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Protect yourself while forming your business partnership

As you form your company, you probably have high hopes for the success of your business. While you trust your chosen business partners, you also need to consider your interests in the event that your company fails, or you decide to part ways. A proper operating agreement may help protect you and your company.

What should you consider?

Imagine a family dinner, your loved ones excitedly asking about your new venture. What’s your value proposition? Who are your business partners? When do you plan to start marketing your product or service?

And then your uncle Dan chimes in: “How are you going to protect your investment? What is your exit strategy? Don’t allow your vision to cloud your judgement.” Meanwhile, everyone else groans and starts clearing the table, tired of his perceived pessimistic lack of encouragement.

But, in business, it may be appropriate for business owners like your uncle Dan to raise such questions about forming your partnership, especially when it comes to a limited liability company (LLC). His own experience may equip him to educate you about what he’s learned, along with his top considerations for an operating agreement.

3 things to consider in your operating agreement

Left alone at the table with Dan, he may happily convey what he has learned from those with experience in business formation. Many experts would agree that to protect your interests in business, you may want to consider:

  1. What is your percentage of ownership? For your LLC, your ownership may be based on the amount of cash you contribute to the startup. Certain contributed property and services may increase your percentage of ownership as well. In some cases, ownership may be determined equitably among your partners, without consideration to initial contributions. You may want to think twice about your agreement with established percentages before signing documents to help avoid arguments or possible resentment toward your partners in the future.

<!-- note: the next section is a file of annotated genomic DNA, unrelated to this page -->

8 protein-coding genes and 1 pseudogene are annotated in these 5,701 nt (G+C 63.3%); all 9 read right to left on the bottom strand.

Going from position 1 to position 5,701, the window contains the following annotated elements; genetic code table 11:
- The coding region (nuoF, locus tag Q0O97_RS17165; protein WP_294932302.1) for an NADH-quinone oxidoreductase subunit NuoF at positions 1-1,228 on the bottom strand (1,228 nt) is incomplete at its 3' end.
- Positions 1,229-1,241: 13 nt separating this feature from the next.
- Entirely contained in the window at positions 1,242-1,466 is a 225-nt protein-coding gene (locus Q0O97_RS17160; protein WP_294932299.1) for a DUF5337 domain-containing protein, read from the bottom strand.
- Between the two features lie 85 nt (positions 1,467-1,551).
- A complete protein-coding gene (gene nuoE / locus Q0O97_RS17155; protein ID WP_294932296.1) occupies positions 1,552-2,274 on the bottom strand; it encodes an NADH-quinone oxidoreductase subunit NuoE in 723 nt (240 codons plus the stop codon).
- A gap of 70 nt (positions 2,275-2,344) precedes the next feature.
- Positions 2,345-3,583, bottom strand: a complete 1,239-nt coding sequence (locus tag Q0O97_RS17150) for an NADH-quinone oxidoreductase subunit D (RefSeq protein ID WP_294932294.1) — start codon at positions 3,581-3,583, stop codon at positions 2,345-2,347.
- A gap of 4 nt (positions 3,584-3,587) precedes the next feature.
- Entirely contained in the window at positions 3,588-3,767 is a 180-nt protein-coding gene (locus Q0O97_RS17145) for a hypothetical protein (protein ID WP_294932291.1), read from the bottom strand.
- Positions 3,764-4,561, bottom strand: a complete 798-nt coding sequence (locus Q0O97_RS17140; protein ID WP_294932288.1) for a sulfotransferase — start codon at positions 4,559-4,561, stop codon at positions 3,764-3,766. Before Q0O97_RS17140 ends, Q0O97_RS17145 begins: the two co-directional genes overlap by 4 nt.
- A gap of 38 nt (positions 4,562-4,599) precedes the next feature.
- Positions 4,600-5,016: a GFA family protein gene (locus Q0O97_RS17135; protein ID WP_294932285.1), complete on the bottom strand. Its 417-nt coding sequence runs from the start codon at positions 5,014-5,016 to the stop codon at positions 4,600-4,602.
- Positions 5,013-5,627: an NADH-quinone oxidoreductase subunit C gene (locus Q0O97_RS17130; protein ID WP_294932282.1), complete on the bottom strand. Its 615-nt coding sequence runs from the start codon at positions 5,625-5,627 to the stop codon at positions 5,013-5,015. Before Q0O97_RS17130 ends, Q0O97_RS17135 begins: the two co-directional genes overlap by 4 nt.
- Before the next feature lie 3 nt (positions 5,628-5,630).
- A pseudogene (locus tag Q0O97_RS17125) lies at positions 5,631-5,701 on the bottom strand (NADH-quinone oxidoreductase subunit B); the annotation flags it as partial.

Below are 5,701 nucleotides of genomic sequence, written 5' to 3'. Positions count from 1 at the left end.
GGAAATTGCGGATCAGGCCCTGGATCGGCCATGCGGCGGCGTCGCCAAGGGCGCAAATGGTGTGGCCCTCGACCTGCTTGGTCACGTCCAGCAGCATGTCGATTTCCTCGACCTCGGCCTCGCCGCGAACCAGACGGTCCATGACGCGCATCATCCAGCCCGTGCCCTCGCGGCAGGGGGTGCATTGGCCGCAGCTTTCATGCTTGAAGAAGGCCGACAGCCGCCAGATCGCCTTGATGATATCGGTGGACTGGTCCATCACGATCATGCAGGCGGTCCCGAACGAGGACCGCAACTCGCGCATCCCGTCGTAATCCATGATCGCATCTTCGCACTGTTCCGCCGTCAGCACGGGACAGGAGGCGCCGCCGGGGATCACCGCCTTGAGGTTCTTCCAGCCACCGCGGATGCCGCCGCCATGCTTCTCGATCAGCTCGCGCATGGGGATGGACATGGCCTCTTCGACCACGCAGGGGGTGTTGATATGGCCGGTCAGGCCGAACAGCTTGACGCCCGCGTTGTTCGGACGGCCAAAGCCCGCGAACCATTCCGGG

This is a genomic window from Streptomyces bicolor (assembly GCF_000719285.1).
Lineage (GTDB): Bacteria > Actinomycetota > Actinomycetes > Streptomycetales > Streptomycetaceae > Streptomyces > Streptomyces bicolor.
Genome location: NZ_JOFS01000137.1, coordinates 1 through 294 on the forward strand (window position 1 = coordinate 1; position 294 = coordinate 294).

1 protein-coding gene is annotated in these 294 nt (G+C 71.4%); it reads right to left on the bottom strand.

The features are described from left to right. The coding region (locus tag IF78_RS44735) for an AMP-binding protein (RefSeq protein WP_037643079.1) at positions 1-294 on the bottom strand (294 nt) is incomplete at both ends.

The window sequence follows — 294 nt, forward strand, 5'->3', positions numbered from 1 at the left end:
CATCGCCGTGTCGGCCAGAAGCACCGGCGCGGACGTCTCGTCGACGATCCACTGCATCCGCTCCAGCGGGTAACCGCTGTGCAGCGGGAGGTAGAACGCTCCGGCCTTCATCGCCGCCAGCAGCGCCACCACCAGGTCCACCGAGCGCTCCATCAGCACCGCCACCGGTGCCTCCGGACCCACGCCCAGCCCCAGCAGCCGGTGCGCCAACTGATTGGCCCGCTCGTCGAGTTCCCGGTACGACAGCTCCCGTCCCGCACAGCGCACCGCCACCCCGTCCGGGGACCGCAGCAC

2. How are changes in ownership to be handled? Your operating agreement should include what will happen to your business interests should any partner decide to alter the terms of the deal. This may include member rights to purchase another member’s ownership if they decide to sell out or in the event of their passing, disability or retirement.
  3. Who can vote on important decisions? Many of your company decisions will be reached through informal agreements. However, you may establish that you should have more votes than another of your business partners, based upon your percentage of ownership.

While your optimism may keep part of you from heeding uncle Dan’s advice, the general wisdom of those who have gone before in business may be just what you need to maintain your say in your company’s proceedings in the years to come. And who knows? At some point, you may agree that this “pessimism” may have been your saving grace.

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